Suppose a hiking path forks and one branch has a sign warning about bears. No one goes on the path with the bear warning. Mr. Young allowed that it was reasonable to assume that the sign might have had an effect. He said that if people see a sign and act accordingly, the sign is effective. It’s easier to attribute the change in behaviour to the sign in the bear situation, rather than in the skiing situation where there are many other warnings around, such as radio. So, asked Mr. Trudel, is there a good chance behaviour was changed by the warning sign? Mr. Young agreed that in the scenario presented it was not only a reasonable assumption it was a required assumption.

Thus, Mr. Young had made an exception to his rigid statement that warnings are always ineffective, and he even hinted he might agree with the more commonplace definition of “effective”.

A long discussion ensued about the information provided with prescription and over the counter drugs. The questioning wandered into the borderland between expert opinion and legal opinions, without ever mentioning manufacturer’s liability. That would come later.

Skepticism and extreme cherry-picking

Even though Mr. Young appeared to have relied heavily on his staff to prepare the research for his paper, he was quite adamant in his scepticism regarding other people’s research. Here’s an example:

When shown a table of the ages people start smoking, he admitted he could read the numbers but did not know if they were accurate. He had no opinion. He did not know.

And did he think the World Bank reports were credible? He said he did not assess credibility of all the documents; he just used the part about benefits. A further question: If you choose to use documents from an organization, you are choosing to believe they are credible. Answer: I look at whether the data is relevant and useful to my research. I do not evaluate the credibility of the authors or organizations. I assume that peer-reviewed articles are credible and most by the organizations are probably credible.

In short, asked Mr. Trudel, you use one page for your purposes and throw the rest away? No, said Mr. Young, I just have no use for the rest. For the rest of the cross-examination, his most frequent utterances were “I don’t know” and “I have no opinion”.

The witness looked somewhat relieved when Mr. Lockwood returned for redirect. The lawyer representing a tobacco company found himself asking this question: Given that all tobacco-related risk is residual risk, are you aware of any safe way to smoke cigarettes? His witness answered clearly: There is no way to avoid the risk except by not smoking. After some discussion of the narrowness of his mandate and his firm conviction that warnings do not work, it was time for the witness to face Justice Riordan.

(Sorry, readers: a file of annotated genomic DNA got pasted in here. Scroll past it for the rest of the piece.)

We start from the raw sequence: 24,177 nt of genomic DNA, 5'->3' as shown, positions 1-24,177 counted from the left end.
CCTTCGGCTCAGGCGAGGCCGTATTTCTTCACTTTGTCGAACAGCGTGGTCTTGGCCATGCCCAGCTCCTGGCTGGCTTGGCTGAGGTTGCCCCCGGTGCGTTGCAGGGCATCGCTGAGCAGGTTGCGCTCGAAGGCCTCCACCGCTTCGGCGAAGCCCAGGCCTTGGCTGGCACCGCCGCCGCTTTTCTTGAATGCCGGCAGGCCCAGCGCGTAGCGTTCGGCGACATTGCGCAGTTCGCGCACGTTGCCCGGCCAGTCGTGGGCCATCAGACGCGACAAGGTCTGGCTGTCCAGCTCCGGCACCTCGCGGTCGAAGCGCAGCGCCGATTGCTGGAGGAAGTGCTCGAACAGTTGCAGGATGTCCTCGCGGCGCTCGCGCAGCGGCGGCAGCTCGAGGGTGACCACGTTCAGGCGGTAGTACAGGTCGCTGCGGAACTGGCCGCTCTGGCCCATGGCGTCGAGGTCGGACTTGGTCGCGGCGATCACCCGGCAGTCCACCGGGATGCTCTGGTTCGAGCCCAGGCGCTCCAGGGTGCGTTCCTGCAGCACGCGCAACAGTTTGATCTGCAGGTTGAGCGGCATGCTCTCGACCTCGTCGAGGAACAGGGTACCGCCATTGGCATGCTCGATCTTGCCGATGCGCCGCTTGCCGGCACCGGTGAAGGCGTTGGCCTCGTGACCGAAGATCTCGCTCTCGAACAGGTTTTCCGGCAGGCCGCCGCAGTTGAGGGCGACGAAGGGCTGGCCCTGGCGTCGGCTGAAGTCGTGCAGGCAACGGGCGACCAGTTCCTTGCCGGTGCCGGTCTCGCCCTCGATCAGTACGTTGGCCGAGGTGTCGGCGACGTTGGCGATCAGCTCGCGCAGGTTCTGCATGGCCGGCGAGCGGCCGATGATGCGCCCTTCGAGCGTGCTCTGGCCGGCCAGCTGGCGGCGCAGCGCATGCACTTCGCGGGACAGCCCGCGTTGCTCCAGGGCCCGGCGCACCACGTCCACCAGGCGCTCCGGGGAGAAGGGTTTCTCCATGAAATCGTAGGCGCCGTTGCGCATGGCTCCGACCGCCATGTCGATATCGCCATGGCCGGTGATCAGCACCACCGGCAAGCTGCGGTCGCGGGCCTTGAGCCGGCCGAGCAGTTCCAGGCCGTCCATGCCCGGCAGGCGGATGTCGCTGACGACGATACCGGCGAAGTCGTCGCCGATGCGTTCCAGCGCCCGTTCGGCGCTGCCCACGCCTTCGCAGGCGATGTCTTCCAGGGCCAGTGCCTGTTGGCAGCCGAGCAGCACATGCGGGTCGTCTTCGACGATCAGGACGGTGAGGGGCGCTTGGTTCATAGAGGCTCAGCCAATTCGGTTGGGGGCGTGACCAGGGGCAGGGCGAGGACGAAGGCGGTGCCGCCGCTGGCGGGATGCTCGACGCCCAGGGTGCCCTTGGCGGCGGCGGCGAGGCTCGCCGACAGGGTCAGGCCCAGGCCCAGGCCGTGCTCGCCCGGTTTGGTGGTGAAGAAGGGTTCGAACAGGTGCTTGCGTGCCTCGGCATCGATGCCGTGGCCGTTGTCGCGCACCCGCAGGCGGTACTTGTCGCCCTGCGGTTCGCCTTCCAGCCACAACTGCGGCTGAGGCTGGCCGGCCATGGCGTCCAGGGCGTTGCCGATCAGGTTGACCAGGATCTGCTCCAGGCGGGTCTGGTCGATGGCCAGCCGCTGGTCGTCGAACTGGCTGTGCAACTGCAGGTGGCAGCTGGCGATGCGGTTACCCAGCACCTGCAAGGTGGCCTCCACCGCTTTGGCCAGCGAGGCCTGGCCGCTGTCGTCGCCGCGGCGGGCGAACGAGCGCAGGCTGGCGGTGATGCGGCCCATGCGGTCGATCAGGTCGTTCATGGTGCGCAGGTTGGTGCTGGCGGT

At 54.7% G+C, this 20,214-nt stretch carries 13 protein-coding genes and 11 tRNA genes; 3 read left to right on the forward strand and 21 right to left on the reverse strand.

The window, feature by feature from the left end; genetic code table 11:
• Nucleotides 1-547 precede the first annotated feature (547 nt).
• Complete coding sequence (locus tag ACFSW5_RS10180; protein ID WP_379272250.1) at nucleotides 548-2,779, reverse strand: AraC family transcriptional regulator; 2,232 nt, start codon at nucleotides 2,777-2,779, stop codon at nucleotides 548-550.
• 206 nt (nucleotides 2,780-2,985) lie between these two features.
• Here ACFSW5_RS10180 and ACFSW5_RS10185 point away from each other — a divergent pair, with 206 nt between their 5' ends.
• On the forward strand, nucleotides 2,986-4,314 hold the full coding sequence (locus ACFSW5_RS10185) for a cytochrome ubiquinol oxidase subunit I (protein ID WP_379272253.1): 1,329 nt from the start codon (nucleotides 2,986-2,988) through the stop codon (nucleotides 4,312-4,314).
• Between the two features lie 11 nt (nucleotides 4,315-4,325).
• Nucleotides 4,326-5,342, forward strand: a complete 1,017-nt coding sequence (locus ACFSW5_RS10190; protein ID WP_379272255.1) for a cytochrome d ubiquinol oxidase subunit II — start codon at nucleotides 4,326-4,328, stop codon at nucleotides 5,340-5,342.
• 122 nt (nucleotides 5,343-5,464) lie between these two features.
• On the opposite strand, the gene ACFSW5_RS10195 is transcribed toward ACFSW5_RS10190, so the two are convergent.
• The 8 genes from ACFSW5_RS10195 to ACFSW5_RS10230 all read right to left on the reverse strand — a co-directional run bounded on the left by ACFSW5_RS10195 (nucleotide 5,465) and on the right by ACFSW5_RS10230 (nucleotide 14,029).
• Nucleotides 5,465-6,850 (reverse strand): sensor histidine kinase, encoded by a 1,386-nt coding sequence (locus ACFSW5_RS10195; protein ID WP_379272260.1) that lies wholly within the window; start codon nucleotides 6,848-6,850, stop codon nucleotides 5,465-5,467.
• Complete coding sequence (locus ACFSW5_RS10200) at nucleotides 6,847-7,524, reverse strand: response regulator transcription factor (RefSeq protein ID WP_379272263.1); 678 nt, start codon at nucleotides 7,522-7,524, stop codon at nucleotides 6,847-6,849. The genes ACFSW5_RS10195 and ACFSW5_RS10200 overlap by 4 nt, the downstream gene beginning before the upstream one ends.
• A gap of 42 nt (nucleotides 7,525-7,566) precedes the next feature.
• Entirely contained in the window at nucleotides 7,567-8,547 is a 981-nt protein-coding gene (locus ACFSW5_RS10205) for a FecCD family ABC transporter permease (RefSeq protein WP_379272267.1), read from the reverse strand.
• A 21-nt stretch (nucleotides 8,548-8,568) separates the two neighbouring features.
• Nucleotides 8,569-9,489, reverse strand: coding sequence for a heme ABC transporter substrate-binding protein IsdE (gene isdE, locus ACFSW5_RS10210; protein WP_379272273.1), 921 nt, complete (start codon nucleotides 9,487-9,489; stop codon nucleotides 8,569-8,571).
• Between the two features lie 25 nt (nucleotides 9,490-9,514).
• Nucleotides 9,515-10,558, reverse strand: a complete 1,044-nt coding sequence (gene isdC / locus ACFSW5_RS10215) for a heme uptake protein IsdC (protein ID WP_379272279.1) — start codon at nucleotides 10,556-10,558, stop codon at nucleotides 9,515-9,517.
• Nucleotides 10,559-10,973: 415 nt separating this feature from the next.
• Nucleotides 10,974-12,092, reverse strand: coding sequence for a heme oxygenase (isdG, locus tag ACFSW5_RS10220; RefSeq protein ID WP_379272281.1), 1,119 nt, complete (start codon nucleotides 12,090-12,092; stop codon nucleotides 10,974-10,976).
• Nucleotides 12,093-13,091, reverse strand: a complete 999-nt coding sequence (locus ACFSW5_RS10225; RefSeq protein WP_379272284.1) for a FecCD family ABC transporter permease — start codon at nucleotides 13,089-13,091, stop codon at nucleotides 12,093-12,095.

The best questions come from the bench

Beginning conversationally, and assuming--as we all would--that the witness was not a Harley rider, Mr. Riordan mentioned that in New Hampshire some motorcycle riders wear helmets while others don’t, although they would have all been exposed to the same informational warnings. Mr. Young said this was because there are many factors other than simple information that affect people’s behaviour.

He asked Mr. Young if warnings are used to protect manufacturers against legal problems. The witness said it was not relevant and that he did not consider legal liability. The judge pursued the point: Is there a relationship between warnings and legal liability? Mr. Young said he was aware of some relationship and that liability does enter into the failure to warn or failure to warn adequately.

Could the judge assume there is a body of theory on warnings and legal liability? Mr. Young did not know. Surprised, the judge asked whether, in 25 years of working on warnings, Mr. Young had never considered that. His answer was that if the warnings are well designed they should stand up in court.

And when Mr. Young worked with the personal watercraft manufacturers, did no one raise the issue of legal liability? Mr. Young volunteered that he had addressed liability in litigation concerns but not while performing his design work. He had never put it together with design. I had to restrain myself from an unbecoming comment on the disingenuousness of this answer, but Justice Riordan took it more calmly than I did and made the clarifying suggestion that legal considerations were parallel to the design process but not connected. The witness agreed.

The final question: isn’t cigarette smoking such a special case that warnings have a different place? Mr. Young mentioned other public health strategies and that the ways over the counter drugs are sold is another special case among consumer products, but concluded by repeating that tobacco is probably the only product whose risk is entirely residual.

The court will not sit Wednesday, and Thursday will be a document day with no witnesses. At 5:02 p.m. the witness was dismissed and the judge wished everyone happy spring. (We are still waiting for the temperature in Montreal to get above freezing.)

Visitors in the audience

In the afternoon, there were new observers. One was a woman (whose name I missed) studying courts’ and judges’ use of technology; she was impressed with the smooth and mostly paperless operation of this court. The others were filmmaker Nadia Collot and her partner. Here’s a trailer for her film The Tobacco Conspiracy.